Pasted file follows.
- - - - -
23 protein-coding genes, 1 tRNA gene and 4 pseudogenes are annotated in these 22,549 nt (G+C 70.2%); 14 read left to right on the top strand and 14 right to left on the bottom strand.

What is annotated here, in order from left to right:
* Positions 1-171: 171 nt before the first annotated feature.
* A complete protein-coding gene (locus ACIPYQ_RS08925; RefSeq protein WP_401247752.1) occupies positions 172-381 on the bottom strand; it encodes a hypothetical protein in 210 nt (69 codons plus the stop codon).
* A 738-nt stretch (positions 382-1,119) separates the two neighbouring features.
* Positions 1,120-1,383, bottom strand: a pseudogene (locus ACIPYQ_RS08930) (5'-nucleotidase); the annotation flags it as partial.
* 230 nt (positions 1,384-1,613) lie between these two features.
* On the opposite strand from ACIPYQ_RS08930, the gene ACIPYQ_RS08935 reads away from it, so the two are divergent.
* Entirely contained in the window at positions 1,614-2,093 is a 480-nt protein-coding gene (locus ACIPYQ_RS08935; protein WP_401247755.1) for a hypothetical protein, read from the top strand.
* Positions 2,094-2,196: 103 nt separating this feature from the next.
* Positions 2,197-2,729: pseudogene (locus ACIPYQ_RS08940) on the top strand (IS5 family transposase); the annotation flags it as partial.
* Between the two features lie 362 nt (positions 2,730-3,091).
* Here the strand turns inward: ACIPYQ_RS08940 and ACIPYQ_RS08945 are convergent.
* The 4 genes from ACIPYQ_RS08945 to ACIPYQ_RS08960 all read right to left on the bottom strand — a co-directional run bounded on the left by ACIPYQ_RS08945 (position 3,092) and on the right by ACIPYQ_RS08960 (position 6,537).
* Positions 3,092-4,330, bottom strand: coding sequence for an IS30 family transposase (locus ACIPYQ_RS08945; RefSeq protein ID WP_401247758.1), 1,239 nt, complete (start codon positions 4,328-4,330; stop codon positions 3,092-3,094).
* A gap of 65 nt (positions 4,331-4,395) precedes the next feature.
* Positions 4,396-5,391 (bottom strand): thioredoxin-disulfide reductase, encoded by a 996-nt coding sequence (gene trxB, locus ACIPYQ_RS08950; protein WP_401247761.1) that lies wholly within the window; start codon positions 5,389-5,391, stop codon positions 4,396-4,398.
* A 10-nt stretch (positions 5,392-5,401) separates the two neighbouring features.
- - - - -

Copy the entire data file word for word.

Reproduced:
23 protein-coding genes, 1 tRNA gene and 4 pseudogenes are annotated in these 22,549 nt (G+C 70.2%); 14 read left to right on the top strand and 14 right to left on the bottom strand.

What is annotated here, in order from left to right:
* Positions 1-171: 171 nt before the first annotated feature.
* A complete protein-coding gene (locus ACIPYQ_RS08925; RefSeq protein WP_401247752.1) occupies positions 172-381 on the bottom strand; it encodes a hypothetical protein in 210 nt (69 codons plus the stop codon).
* A 738-nt stretch (positions 382-1,119) separates the two neighbouring features.
* Positions 1,120-1,383, bottom strand: a pseudogene (locus ACIPYQ_RS08930) (5'-nucleotidase); the annotation flags it as partial.
* 230 nt (positions 1,384-1,613) lie between these two features.
* On the opposite strand from ACIPYQ_RS08930, the gene ACIPYQ_RS08935 reads away from it, so the two are divergent.
* Entirely contained in the window at positions 1,614-2,093 is a 480-nt protein-coding gene (locus ACIPYQ_RS08935; protein WP_401247755.1) for a hypothetical protein, read from the top strand.
* Positions 2,094-2,196: 103 nt separating this feature from the next.
* Positions 2,197-2,729: pseudogene (locus ACIPYQ_RS08940) on the top strand (IS5 family transposase); the annotation flags it as partial.
* Between the two features lie 362 nt (positions 2,730-3,091).
* Here the strand turns inward: ACIPYQ_RS08940 and ACIPYQ_RS08945 are convergent.
* The 4 genes from ACIPYQ_RS08945 to ACIPYQ_RS08960 all read right to left on the bottom strand — a co-directional run bounded on the left by ACIPYQ_RS08945 (position 3,092) and on the right by ACIPYQ_RS08960 (position 6,537).
* Positions 3,092-4,330, bottom strand: coding sequence for an IS30 family transposase (locus ACIPYQ_RS08945; RefSeq protein ID WP_401247758.1), 1,239 nt, complete (start codon positions 4,328-4,330; stop codon positions 3,092-3,094).
* A gap of 65 nt (positions 4,331-4,395) precedes the next feature.
* Positions 4,396-5,391 (bottom strand): thioredoxin-disulfide reductase, encoded by a 996-nt coding sequence (gene trxB, locus ACIPYQ_RS08950; protein WP_401247761.1) that lies wholly within the window; start codon positions 5,389-5,391, stop codon positions 4,396-4,398.
* A 10-nt stretch (positions 5,392-5,401) separates the two neighbouring features.